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Should You Organize Your LLC in California or Delaware? Part 1- Voting Rights

We are often asked whether a new limited liability company (“LLC”) that will be active in California should be organized in California or Delaware. In the next several posts we will explore different topics relating to this threshold question, since an LLC operating in California may have its internal affairs governed by Delaware law if it is organized and properly maintained under Delaware law. And while the answer depends on the facts of each case, there are important common factors that all parties involved in this decision making process must carefully consider.

One of the most important factors in picking between California and Delaware are the default voting rights given to members in California that cannot be waived or altered by agreement. These fundamental voting rights shift a certain amount of power and control away from the managers, who are often the founders or initial investors, and towards the other members.

The importance of this shift in power, mandated by California statute, depends in large part on the anticipated investor profile of the company, both upon formation and at different stages in the business lifecycle. If it is anticipated that the company will only be owned by a handful of individuals or family members, the voting rights may be of relatively less importance because of the opportunity to seek consensus amongst the members. But if the company may eventually need outside investors or the ability to issue profits interests to key employees, the voting rights become far more important.

The California statute provides that members have the right to vote on the following matters, and the right to vote on these matters cannot be waived or altered by an operating agreement: (i) amending the articles of organization; (ii) dissolving or liquidating the LLC; (iii) converting the LLC into another business entity; or (iv) a merger involving the LLC. In addition, in the absence of an agreement to the contrary the California statute provides that the following matters require the unanimous consent of all of the members: (i) amending the operating agreement; and (ii) selling substantially all of the Company’s property. While many operating agreements we review give members the right to vote on additional company matters, it is imperative that all of the above are addressed in an operating agreement in order to avoid unintentionally giving all members an effective veto power over important events.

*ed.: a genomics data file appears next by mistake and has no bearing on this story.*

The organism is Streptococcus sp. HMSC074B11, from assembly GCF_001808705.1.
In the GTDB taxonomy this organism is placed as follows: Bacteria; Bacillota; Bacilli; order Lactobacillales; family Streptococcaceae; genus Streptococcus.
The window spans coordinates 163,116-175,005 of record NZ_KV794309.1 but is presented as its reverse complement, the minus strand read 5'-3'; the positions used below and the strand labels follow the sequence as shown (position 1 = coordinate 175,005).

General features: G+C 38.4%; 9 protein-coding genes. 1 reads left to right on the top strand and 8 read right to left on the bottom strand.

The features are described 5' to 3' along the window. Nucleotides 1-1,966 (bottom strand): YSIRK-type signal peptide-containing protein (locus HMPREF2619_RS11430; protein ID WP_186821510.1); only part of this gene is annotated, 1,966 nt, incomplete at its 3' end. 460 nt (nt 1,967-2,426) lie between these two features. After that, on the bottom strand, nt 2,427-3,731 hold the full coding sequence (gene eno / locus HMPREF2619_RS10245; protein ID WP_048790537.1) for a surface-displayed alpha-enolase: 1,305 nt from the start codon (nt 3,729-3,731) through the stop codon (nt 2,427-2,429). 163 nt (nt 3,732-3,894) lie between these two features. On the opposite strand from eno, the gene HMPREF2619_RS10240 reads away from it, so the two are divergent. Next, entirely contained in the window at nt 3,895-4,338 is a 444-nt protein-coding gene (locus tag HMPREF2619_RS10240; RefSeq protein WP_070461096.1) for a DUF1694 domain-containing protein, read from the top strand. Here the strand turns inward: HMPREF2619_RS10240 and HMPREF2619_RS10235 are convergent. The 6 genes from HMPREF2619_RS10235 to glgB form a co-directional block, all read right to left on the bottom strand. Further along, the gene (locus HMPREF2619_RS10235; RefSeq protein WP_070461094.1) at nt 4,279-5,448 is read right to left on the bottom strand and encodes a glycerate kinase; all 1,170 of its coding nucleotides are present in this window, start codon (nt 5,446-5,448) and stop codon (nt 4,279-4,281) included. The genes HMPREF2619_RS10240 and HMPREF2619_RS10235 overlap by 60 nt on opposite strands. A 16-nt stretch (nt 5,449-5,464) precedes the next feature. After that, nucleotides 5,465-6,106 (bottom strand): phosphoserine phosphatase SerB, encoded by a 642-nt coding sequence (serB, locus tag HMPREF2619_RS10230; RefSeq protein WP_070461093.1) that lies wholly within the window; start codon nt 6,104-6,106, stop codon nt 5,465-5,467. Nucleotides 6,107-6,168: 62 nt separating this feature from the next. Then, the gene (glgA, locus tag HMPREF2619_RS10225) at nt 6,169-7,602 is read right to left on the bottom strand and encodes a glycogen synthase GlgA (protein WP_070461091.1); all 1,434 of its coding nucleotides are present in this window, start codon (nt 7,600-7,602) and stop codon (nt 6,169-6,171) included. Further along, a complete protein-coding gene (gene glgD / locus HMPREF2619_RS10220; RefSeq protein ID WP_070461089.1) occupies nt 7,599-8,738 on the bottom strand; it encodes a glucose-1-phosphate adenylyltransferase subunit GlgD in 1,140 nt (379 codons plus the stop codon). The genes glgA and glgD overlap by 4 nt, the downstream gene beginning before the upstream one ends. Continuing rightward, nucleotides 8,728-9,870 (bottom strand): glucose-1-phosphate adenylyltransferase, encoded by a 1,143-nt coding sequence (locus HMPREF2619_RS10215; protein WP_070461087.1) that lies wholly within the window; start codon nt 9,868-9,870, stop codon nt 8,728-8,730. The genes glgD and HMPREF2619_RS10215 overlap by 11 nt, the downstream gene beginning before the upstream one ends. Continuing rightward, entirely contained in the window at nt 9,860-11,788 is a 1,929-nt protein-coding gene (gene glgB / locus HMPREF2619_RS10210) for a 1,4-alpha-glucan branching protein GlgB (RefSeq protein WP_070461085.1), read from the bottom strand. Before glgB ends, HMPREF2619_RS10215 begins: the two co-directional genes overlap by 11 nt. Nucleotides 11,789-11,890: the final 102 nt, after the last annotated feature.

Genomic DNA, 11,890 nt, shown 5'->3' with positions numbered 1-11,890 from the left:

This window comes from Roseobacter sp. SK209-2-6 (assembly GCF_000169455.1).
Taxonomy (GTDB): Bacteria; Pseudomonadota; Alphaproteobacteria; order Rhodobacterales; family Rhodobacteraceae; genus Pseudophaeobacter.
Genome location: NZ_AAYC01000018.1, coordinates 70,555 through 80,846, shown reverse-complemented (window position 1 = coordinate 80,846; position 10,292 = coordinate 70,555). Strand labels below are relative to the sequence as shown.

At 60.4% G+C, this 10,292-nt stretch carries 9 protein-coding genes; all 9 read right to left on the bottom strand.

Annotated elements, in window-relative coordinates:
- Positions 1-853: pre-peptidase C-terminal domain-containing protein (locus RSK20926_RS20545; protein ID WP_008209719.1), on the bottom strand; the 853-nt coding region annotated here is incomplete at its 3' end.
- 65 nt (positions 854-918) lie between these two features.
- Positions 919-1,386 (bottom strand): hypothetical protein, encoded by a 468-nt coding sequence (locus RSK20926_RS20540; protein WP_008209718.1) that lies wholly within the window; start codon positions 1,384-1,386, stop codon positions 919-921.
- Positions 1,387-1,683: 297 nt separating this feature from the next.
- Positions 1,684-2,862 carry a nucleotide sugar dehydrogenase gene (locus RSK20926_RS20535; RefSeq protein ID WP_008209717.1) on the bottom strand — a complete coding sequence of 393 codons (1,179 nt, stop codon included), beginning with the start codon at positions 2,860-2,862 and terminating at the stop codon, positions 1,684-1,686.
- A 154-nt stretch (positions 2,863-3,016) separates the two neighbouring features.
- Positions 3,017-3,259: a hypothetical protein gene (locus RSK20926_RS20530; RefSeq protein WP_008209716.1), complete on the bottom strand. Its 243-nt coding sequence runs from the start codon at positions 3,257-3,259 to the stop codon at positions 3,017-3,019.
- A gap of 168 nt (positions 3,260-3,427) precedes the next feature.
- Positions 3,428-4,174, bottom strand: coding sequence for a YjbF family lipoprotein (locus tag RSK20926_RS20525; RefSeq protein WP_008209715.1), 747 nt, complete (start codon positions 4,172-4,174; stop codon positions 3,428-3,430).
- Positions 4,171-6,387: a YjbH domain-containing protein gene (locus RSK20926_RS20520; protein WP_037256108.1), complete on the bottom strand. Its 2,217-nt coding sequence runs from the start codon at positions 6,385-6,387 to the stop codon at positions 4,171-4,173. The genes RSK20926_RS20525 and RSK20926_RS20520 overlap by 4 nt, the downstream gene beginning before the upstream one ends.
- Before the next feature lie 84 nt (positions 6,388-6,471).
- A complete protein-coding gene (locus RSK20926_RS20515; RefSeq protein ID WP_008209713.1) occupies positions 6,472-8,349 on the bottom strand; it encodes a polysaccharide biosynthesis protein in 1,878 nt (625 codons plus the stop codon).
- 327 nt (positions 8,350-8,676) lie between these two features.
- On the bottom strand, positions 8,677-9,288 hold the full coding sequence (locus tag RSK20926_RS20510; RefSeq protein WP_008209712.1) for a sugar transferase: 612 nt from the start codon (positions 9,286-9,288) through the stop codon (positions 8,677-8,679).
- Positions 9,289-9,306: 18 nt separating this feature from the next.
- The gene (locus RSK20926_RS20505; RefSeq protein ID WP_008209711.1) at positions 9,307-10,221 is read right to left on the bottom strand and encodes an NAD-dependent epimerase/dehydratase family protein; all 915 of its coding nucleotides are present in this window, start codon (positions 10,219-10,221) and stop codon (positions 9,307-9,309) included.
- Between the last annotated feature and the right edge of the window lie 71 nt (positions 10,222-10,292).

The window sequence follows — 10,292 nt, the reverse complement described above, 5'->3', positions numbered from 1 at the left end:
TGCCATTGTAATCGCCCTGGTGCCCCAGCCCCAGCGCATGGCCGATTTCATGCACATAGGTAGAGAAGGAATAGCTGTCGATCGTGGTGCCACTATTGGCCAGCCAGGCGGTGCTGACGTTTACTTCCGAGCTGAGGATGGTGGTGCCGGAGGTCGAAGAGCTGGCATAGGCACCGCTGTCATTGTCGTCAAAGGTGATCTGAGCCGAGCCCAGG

The California statute also requires the unanimous consent of all of the managers, which cannot be altered by an operating agreement to the contrary, for the following two matters: (i) converting the LLC into a different type of business entity (whether organized or incorporated in California or a different state); or (ii) a merger of the company. These two matters require the unanimous consent of all of the managers presumably because the conversion or merger of the LLC into an entity in a different state may change the rights or obligations of those managers.

The Delaware statute, on the other hand, does not have such unalterable voting rights. In Delaware you can limit the right of members to vote absolutely, making it a more attractive venue for those businesses seeking outside investors.

Depending upon the type of business and the number of anticipated third-party investors, these unalterable voting rights in California may or may not pose much of a deterrent to organizing an LLC that will operate in California under the law of that state. However, careful consideration of the appropriate state law – California vs. Delaware – coupled with careful drafting is absolutely necessary in order to make sure all members are not effectively given a veto power over events that will be important in the life of the business.

© 2019 Mitchell Silberberg & Knupp LLP

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About this Author

Daniel Cousineau, Mitchell Silberberg Law Firm, Corporate Law Attorney, Los Angeles
Associate

Daniel is an attorney specializing in tax services related to domestic and international mergers and acquisitions (“M&A”), including reorganizations, joint ventures, divestitures, and debt restructurings.

Representative Matters

Advises strategic and private equity clients on transaction structuring, purchase agreement considerations, and executive compensation planning.

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